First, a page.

The popularity of electric vehicles (EVs) sky-rocketed during the global COVID-19 pandemic when people around the world experienced heightened environmental awareness.
In a survey published by the World Economic Forum, 78 percent of non-ICE or non-internal combustion engine buyers mentioned how the COVID-19 pandemic made them more eco-conscious, which led them to buy more sustainable vehicle models.
It’s no surprise then that, in 2021, global EV sales reached a staggering 6.75 million units. This is an increase of 108 percent from the previous year. Europe and China were seen as the fastest to adopt the technology. Norway, in particular, led the pack with 4 out of 5 new cars sold being EVs. Indeed, the country is all set to have 95 per cent of the new car market share dominated by EVs before the end of this year.
Meanwhile, in the US, conventional petrol vehicles are still more popular. According to Fortune, EVs accounted for only 9 per cent of car sales last year. Some of the barriers that may have affected consumers’ confidence in EVs were doubts about the range, initial costs and insufficient incentives from the government.
Are you thinking about upgrading your vehicle to an EV, or are you sticking to petrol cars? In this article, we’ll highlight the differences between an EV and a petrol vehicle. In particular, we’ll learn about the pros and cons of owning an EV.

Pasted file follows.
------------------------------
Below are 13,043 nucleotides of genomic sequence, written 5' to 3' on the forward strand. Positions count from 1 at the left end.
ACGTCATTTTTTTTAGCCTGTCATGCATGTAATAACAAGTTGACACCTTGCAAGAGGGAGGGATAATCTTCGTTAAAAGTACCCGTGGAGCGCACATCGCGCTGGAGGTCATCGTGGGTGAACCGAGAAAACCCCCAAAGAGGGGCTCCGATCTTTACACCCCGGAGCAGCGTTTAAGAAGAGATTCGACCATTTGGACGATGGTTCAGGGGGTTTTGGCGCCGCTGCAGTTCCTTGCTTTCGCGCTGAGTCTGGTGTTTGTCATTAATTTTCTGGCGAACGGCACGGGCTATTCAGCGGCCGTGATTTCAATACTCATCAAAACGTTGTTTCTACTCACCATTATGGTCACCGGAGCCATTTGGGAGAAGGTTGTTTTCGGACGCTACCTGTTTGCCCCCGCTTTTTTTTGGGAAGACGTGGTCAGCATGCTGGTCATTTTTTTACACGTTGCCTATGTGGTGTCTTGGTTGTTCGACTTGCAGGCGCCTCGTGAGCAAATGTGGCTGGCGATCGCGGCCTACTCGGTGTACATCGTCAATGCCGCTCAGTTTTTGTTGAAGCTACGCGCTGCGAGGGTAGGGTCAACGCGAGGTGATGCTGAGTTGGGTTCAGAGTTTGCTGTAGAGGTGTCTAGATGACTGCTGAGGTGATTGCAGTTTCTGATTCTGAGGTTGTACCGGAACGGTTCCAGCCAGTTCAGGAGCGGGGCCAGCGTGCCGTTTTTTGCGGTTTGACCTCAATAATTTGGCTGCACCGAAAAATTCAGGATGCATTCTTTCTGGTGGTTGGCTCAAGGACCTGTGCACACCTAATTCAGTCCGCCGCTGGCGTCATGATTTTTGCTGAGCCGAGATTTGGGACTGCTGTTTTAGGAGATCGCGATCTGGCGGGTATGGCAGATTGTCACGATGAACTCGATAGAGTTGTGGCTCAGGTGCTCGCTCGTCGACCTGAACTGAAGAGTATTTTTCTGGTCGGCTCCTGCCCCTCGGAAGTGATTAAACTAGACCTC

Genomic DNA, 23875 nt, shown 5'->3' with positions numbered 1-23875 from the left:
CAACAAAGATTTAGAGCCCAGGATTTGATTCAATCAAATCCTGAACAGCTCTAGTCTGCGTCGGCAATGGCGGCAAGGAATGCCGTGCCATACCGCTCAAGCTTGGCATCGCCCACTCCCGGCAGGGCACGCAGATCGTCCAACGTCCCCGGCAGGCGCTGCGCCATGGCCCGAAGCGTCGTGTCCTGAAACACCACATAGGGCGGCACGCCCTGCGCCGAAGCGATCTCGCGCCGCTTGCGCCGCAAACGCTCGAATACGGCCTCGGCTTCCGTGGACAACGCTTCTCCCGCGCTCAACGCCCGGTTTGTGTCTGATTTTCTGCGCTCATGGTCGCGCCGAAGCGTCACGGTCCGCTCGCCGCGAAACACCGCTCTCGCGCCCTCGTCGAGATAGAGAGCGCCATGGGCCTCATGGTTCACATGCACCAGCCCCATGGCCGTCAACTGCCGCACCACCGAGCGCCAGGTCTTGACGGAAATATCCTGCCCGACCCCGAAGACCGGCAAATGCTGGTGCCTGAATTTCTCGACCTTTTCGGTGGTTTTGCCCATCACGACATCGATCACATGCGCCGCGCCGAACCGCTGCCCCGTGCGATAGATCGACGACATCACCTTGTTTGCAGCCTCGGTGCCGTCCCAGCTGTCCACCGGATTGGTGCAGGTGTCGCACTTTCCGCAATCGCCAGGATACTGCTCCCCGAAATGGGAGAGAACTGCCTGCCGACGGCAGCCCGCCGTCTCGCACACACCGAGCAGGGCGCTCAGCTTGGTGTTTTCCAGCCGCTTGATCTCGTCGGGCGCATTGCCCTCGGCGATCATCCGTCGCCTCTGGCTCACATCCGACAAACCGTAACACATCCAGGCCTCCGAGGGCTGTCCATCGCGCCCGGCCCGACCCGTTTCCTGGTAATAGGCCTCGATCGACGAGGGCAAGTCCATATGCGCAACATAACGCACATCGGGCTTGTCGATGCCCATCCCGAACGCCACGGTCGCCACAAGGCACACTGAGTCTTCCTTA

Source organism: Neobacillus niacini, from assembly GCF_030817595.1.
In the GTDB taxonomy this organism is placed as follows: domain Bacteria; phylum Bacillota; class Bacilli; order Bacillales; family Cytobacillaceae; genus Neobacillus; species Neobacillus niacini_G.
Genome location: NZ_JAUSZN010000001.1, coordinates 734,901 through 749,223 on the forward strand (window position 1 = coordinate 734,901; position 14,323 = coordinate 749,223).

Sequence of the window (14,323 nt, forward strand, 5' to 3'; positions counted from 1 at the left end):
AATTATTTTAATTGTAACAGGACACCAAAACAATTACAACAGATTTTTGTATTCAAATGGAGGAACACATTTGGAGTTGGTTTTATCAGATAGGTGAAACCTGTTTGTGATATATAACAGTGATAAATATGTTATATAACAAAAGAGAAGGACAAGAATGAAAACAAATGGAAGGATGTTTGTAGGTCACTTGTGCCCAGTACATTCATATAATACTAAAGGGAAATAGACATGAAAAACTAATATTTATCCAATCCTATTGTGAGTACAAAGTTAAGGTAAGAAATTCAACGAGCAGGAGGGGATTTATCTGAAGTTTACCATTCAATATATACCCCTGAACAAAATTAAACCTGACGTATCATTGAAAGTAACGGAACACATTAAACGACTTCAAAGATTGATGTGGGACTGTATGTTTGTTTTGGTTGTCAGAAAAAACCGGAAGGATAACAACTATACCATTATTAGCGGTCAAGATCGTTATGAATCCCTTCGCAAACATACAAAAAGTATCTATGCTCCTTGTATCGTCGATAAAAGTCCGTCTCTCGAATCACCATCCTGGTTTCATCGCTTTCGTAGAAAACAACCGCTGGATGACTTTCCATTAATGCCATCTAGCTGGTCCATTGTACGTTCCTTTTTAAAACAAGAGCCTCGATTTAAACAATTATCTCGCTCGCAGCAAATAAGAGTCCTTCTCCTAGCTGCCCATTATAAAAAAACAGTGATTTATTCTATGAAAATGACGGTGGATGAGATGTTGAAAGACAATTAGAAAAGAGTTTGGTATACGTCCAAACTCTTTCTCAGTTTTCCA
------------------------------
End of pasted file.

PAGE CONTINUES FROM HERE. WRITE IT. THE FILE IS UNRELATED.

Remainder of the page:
Advantages of Electric Vehicles
Sustainable and Eco-Friendly
Electric vehicles take the green lane when it comes to sustainability. With zero tailpipe emissions, they contribute significantly to reducing air pollution and the overall carbon footprint.
According to Our World in Data, the transportation sector contributes one-fifth of global carbon emissions. Of these, road travel using buses and cars makes up 45.1 per cent. Following this trend, there would be significant reductions in carbon dioxide emissions should EV adoption rates continue to increase.
Low Operating Cost
Operating an electric vehicle comes with financial perks. In fact, one of the motivating factors for converting to EVs is the lower cost of electricity to power an EV, compared to the petrol you need for an internal combustion engine (ICE) vehicle.
In the U.S., the cost to power an EV per year amounts to USD 485, while the cost of a year’s worth of petrol is USD 1,117. With not even half the cost to run a typical petrol car, you can accumulate massive savings if you drive an EV.
Reduced Maintenance Requirements and Cost
Traditional vehicles often demand frequent trips to the mechanic, but electric vehicles buck this trend. With fewer components to worry about, maintenance costs are significantly lower. This not only saves money but also ensures a smoother, hassle-free ownership experience.
A study from the Office of Energy Efficiency & Renewable Energy revealed that vehicles with internal combustion engines typically have a USD 0.10 maintenance cost per mile, while the battery-operated EVs would only incur a USD 0.060. To put this into perspective, if you drive an average 15,000 miles a year, a typical petrol car would roughly cost USD 1,500 to maintain. In contrast, an EV would only have a USD 900 maintenance cost.